Pandemic Brings About MRO Diversification

FL Technics plans to build a 215,000-ft.2 maintenance hangar at Punta Cana International Airport in the Dominican Republic. The company expects to open the facility that will include five maintenance bays in 2025.

Credit: FL Technics

As the novel coronavirus crisis has seen aftermarket revenues hit by a slump in demand for aircraft repair services, MROs have looked for new ways to adapt during the crisis. For those with the means to invest, adding new capabilities or expanding existing ones have been implemented to not just add new streams of revenue, but to also carve out new service lines for the long-term. 

In the immediate outbreak of the crisis, MROs typically looked to cargo and military maintenance as in lieu of commercial aircraft. Examples of this in the cargo space include UK-based Caerdav moving into passenger to freighter conversion work focused on Boeing 737 aircraft. STS Aviation Group decided to split the work between commerical and military at its Birmingham, UK facility to accommodate the conversion of Boeing 737NG aircraft into Wedgetail Airborne Early Warning Mk1 aircraft in the summer of last year.

MRO business diversification has been particularly important to independent maintenance providers looking to form new niches, with the likes of StandardAero and AAR highlighting this importance as a means of offsetting larger impacts from the virus. Another MRO who pushed this diversification of services is Canada’s KF Aerospace. “The biggest eye opener over the past 12 months has been the importance of a diverse work portfolio,” says Gregg Evjen, the company's VP, engineering and maintenance, who cites structural and avionics modifications work as being an example of this diversity.

“We [KF Aerospace] focus on a balance between maintenance and modification work. This helps provide a balance in the type of work we do, whether its cargo or passenger aircraft related, and helps maintain a highly skilled workforce with respect to our aircraft maintenance engineers, our engineering department and our manufacturing department,” he says.

Other MROs have also sought to broaden their airframe repair offerings, with narrowbody specialists typically opting for 737Max and A320neo certifications. While the recovery prospects for the widebody aircraft segment are anticipated to be slower, this hasn’t deterred MRO providers. Among those diversifying includes Vallair, which earlier this month, ventured into widebody aerostructure repairs with a A330 offering.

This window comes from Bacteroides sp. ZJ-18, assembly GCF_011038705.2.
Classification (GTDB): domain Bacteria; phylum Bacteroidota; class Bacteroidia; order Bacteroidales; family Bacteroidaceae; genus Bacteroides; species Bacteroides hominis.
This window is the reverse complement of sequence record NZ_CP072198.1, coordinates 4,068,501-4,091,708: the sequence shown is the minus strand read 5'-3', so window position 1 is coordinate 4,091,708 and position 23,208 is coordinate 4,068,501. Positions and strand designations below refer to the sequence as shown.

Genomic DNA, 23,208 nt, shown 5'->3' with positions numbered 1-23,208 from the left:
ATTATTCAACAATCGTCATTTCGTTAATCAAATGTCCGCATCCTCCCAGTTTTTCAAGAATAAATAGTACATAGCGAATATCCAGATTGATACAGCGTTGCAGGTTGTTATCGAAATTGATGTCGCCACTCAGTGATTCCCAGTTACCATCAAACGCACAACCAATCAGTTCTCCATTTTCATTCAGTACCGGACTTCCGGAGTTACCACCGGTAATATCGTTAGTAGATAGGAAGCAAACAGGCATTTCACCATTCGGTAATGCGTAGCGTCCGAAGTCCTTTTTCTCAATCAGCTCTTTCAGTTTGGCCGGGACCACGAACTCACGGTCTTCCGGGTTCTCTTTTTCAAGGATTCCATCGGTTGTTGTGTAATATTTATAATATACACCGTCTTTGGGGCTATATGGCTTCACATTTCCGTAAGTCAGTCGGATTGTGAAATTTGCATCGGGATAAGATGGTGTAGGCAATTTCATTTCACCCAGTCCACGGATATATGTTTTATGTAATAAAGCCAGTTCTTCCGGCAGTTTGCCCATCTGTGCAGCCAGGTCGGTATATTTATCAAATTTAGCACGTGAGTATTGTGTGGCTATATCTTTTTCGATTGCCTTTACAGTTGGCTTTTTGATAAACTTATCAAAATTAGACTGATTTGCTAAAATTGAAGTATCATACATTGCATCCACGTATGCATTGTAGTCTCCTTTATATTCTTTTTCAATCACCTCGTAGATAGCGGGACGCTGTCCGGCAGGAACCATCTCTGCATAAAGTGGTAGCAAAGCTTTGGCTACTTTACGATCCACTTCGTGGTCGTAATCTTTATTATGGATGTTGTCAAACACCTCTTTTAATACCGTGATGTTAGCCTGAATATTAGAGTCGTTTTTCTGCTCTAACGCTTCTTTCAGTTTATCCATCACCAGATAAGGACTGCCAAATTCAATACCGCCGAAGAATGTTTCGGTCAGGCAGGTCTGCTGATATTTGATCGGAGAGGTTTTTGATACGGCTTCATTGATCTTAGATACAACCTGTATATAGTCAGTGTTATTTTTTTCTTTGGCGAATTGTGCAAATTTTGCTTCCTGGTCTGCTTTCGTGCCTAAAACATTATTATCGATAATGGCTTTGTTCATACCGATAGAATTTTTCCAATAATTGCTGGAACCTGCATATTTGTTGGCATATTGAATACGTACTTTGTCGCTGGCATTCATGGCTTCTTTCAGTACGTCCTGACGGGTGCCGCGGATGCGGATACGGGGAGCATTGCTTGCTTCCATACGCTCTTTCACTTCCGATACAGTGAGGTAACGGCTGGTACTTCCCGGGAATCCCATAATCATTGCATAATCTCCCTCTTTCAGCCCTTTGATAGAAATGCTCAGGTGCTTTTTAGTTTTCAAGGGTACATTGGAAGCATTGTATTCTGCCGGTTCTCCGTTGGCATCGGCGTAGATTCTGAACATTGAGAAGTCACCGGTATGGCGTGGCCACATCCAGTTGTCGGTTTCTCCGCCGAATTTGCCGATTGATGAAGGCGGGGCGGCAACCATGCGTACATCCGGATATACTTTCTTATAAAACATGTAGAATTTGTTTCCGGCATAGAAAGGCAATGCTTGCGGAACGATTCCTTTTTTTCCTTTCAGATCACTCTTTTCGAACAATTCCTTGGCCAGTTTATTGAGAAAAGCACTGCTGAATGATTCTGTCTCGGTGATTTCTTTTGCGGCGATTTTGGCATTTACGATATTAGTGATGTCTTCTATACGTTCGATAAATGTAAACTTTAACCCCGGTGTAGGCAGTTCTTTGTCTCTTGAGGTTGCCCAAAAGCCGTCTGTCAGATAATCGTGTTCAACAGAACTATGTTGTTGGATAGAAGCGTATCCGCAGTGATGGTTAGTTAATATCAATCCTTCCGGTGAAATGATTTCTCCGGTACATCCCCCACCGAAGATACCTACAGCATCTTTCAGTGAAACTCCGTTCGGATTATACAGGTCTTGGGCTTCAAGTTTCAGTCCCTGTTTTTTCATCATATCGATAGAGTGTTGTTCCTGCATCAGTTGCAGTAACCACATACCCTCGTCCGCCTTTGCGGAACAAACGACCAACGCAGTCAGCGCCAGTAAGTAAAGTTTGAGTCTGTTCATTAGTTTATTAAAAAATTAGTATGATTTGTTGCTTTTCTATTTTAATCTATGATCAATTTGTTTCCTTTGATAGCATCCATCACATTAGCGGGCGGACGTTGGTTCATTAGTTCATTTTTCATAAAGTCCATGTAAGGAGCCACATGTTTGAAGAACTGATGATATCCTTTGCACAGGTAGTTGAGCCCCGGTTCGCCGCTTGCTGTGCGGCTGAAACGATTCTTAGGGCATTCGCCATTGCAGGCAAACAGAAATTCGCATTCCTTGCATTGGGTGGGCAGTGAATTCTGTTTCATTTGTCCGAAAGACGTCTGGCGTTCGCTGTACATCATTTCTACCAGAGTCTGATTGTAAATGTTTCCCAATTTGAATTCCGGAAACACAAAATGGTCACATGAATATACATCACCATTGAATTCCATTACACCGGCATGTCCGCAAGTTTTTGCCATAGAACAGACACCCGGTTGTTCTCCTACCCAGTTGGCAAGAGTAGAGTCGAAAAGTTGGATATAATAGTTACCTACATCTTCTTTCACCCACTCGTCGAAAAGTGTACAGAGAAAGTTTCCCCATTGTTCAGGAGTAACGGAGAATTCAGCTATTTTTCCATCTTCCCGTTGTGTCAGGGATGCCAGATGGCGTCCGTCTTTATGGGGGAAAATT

While it is believed by analysts that the crisis could lead to some OEMs pairing back their aftermarket intentions, some are nevertheless looking at MRO as a means of offsetting disruptions to program developments and production schedules.

Japanese manufacturer Mitsubishi Heavy Industries (MHI) outlined plans to increase MRO activities at the end of 2020 having paused its M90 Spacejet aircraft development. It aims to tap into its knowledge as a type certificate holder for the CRJ program it acquired from Bombardier, while also stating its desire to work on non-CRJ aircraft types.

The engine segment, hit by the dual challenge of deferred shop visits, has nevertheless proved fertile ground for companies. The past 12 months alone have seen several MROs establish designated engine businesses. While demand for heavy shop visits has decreased over the past 12 months, lighter, quick turn engine work has remained steady and will continue to do so as the industry gradually emerges from the crisis. In Europe, both FL Technics and Magnetic MRO have started specialized engine businesses in the past 12 months. 

Meanwhile, in Asia-Pacific, Singapore-based SIA Engineering Company consolidated its engine services into one business by establishing a new engine MRO division offering quick turn shop visits and light maintenance services for CFM LEAP-1A and -1B engine.

Interiors work is expected to hit a lull with demand dampened by carriers looking to preserve liquidity and cut costs. This has been noted by the market, and companies like Triumph Group, which generates the majority of its MRO work from accessories, structural repair and interiors, has stated its intention to diversify its product portfolio looking away from interiors to “build on what we do in engine components and structures.”

But while MROs have been quick to diversify their businesses into existing parts of the segment, other opportunities may lie outside conventional passenger travel long-term. These include areas such as the space industry as a new source of revenue for MRO providers, given the development of ties between MRO providers and the Virgin Galactic spaceflight company, in addition to MROs such as Lufthansa Technik undertaking work on NASA projects. Urban Air Mobility is also one area where companies may look to increase capability, given the relative scarcity of its existing aftermarket infrastructure to date. 

James Pozzi

As Aviation Week's MRO Editor EMEA, James Pozzi covers the latest industry news from the European region and beyond. He also writes in-depth features on the commercial aftermarket for Inside MRO.